After graduation, Davis worked for MCI WorldCom, a telecommunications company, which was his first “whistleblowing experience.” Davis was a Sales Representative who contacted small businesses and solicited for telecommunication service. Davis discovered that MCI was manipulating customer figures in order to show higher revenue, and filed a whistleblowing complaint with the Internal Revenue Service (IRS). About a year later, information came out about the fraud at MCI WorldCom. The IRS informed Davis that they had no record of his complaint a year earlier, and that was his introduction on how whistleblowing complaints appear to be handled by federal agencies. He also filed his first Equal Employment Opportunity (EEO) complaint against MCI WorldCom.
In 2001, Davis became a Tax Examiner for the IRS and also became involved in local politics for the Republican party. In 2004, Davis hosted a television show and was featured on independent radio. He provided consultation work, and in 2007, moved to San Francisco, California. Davis started working in the film industry developing a documentary on health.
In April of 2011, Davis took the job of Public Affairs Specialist with the VA. His role he was responsible for promoting veteran health programs. He also handled outreach, and the health benefits website. In 2013 Davis became a Program Specialist and found himself doing the same work as a private contractor who was billing the government between $100,000 and $200,000 a month.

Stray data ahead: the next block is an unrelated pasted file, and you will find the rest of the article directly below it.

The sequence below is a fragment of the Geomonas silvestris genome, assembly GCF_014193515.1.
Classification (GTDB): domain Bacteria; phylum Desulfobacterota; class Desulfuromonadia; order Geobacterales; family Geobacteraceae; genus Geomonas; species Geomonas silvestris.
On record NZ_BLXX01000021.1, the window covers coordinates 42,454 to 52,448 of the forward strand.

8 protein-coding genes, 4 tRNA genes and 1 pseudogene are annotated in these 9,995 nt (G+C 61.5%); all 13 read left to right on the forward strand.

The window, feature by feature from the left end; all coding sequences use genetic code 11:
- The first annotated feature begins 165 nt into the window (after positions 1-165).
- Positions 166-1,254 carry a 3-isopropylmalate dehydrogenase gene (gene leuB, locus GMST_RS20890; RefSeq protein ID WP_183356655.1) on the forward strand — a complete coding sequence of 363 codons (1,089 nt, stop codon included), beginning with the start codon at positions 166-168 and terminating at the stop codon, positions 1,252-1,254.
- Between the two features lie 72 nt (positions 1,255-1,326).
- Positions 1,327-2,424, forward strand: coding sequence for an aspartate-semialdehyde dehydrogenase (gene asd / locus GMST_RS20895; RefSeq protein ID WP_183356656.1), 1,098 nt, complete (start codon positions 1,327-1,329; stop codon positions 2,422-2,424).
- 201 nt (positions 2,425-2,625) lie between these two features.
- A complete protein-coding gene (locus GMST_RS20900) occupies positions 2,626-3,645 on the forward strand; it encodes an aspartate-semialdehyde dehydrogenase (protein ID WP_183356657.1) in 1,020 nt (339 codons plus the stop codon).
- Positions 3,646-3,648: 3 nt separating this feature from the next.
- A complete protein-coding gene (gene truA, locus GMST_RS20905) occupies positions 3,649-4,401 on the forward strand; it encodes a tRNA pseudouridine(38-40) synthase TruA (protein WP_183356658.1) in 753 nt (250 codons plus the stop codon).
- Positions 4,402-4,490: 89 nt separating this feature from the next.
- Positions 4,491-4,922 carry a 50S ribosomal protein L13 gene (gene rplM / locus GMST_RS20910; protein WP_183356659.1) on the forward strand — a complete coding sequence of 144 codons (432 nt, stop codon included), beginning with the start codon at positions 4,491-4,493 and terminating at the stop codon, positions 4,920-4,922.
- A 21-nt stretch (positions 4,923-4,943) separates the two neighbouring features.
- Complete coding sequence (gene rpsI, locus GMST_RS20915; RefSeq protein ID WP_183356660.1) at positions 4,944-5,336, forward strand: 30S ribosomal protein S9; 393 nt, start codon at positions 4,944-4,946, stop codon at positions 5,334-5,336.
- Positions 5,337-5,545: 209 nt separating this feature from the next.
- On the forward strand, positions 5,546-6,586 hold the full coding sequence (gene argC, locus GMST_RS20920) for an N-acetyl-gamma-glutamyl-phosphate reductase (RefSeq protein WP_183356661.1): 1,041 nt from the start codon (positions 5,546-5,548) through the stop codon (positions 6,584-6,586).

The Health Eligibility Center (HEC) in Atlanta, Georgia processes health care applications for the VA. The VA had hired a contractor to do the processing work, Macro Design Group in Alexandria Virginia. The VA health care process approves veterans for health care benefits, and if the VA cannot provide the medical service, a veteran can get private medical service if they have VA approval. You have to apply for VA medical healthcare benefits first before receiving any, and HEC processes the medical healthcare applications.
Davis was concerned about the processing contractor and VA personnel doing the same work which looked like fraud. There were not only incidents of fraud, but also VA funds being diverted, and he notified his management. He was informed that management would do a “fact finding mission,” and Davis was placed on temporary work detail at his residence.
Davis filed a complaint with the VA Inspector General (IG) which he felt “did nothing.” Then in May of 2014, he was placed by management on administrative leave. His complaint alleged that the “VA was not processing health care applications and were diverting funds that were for the promotion of the VA health program to a program promoting ACA because it was tied to people’s performance bonuses in senior executive positions.”